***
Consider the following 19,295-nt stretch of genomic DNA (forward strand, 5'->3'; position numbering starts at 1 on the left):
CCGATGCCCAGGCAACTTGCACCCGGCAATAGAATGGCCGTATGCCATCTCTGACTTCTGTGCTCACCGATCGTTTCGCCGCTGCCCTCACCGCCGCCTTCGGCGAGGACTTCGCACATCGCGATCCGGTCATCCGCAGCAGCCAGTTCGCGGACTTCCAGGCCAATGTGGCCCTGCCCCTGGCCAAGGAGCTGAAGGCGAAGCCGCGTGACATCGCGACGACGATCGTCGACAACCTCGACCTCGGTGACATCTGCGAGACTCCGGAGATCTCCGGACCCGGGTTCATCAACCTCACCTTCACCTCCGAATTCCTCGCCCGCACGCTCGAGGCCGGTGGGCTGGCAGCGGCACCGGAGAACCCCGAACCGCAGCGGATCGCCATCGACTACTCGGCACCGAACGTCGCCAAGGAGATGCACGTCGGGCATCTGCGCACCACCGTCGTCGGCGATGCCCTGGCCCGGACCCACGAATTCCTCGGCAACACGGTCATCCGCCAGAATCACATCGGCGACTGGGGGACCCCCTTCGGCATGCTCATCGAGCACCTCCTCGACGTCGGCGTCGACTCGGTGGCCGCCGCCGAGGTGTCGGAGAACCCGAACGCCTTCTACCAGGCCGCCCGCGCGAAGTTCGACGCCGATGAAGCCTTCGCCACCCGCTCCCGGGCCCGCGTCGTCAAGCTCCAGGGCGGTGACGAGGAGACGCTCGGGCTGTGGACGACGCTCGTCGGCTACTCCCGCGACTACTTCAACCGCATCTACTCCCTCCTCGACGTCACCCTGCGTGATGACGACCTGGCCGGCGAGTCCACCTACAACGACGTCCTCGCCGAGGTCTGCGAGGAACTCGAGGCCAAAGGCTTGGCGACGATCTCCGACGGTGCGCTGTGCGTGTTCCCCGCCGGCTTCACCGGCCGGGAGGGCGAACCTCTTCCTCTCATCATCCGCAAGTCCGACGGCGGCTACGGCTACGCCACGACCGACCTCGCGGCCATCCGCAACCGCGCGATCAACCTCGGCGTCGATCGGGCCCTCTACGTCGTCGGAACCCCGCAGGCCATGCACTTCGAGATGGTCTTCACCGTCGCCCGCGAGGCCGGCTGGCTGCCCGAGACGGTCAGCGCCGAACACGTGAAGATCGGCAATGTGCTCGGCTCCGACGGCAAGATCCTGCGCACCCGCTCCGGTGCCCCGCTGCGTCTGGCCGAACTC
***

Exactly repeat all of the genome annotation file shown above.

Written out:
Consider the following 19,295-nt stretch of genomic DNA (forward strand, 5'->3'; position numbering starts at 1 on the left):
CCGATGCCCAGGCAACTTGCACCCGGCAATAGAATGGCCGTATGCCATCTCTGACTTCTGTGCTCACCGATCGTTTCGCCGCTGCCCTCACCGCCGCCTTCGGCGAGGACTTCGCACATCGCGATCCGGTCATCCGCAGCAGCCAGTTCGCGGACTTCCAGGCCAATGTGGCCCTGCCCCTGGCCAAGGAGCTGAAGGCGAAGCCGCGTGACATCGCGACGACGATCGTCGACAACCTCGACCTCGGTGACATCTGCGAGACTCCGGAGATCTCCGGACCCGGGTTCATCAACCTCACCTTCACCTCCGAATTCCTCGCCCGCACGCTCGAGGCCGGTGGGCTGGCAGCGGCACCGGAGAACCCCGAACCGCAGCGGATCGCCATCGACTACTCGGCACCGAACGTCGCCAAGGAGATGCACGTCGGGCATCTGCGCACCACCGTCGTCGGCGATGCCCTGGCCCGGACCCACGAATTCCTCGGCAACACGGTCATCCGCCAGAATCACATCGGCGACTGGGGGACCCCCTTCGGCATGCTCATCGAGCACCTCCTCGACGTCGGCGTCGACTCGGTGGCCGCCGCCGAGGTGTCGGAGAACCCGAACGCCTTCTACCAGGCCGCCCGCGCGAAGTTCGACGCCGATGAAGCCTTCGCCACCCGCTCCCGGGCCCGCGTCGTCAAGCTCCAGGGCGGTGACGAGGAGACGCTCGGGCTGTGGACGACGCTCGTCGGCTACTCCCGCGACTACTTCAACCGCATCTACTCCCTCCTCGACGTCACCCTGCGTGATGACGACCTGGCCGGCGAGTCCACCTACAACGACGTCCTCGCCGAGGTCTGCGAGGAACTCGAGGCCAAAGGCTTGGCGACGATCTCCGACGGTGCGCTGTGCGTGTTCCCCGCCGGCTTCACCGGCCGGGAGGGCGAACCTCTTCCTCTCATCATCCGCAAGTCCGACGGCGGCTACGGCTACGCCACGACCGACCTCGCGGCCATCCGCAACCGCGCGATCAACCTCGGCGTCGATCGGGCCCTCTACGTCGTCGGAACCCCGCAGGCCATGCACTTCGAGATGGTCTTCACCGTCGCCCGCGAGGCCGGCTGGCTGCCCGAGACGGTCAGCGCCGAACACGTGAAGATCGGCAATGTGCTCGGCTCCGACGGCAAGATCCTGCGCACCCGCTCCGGTGCCCCGCTGCGTCTGGCCGAACTC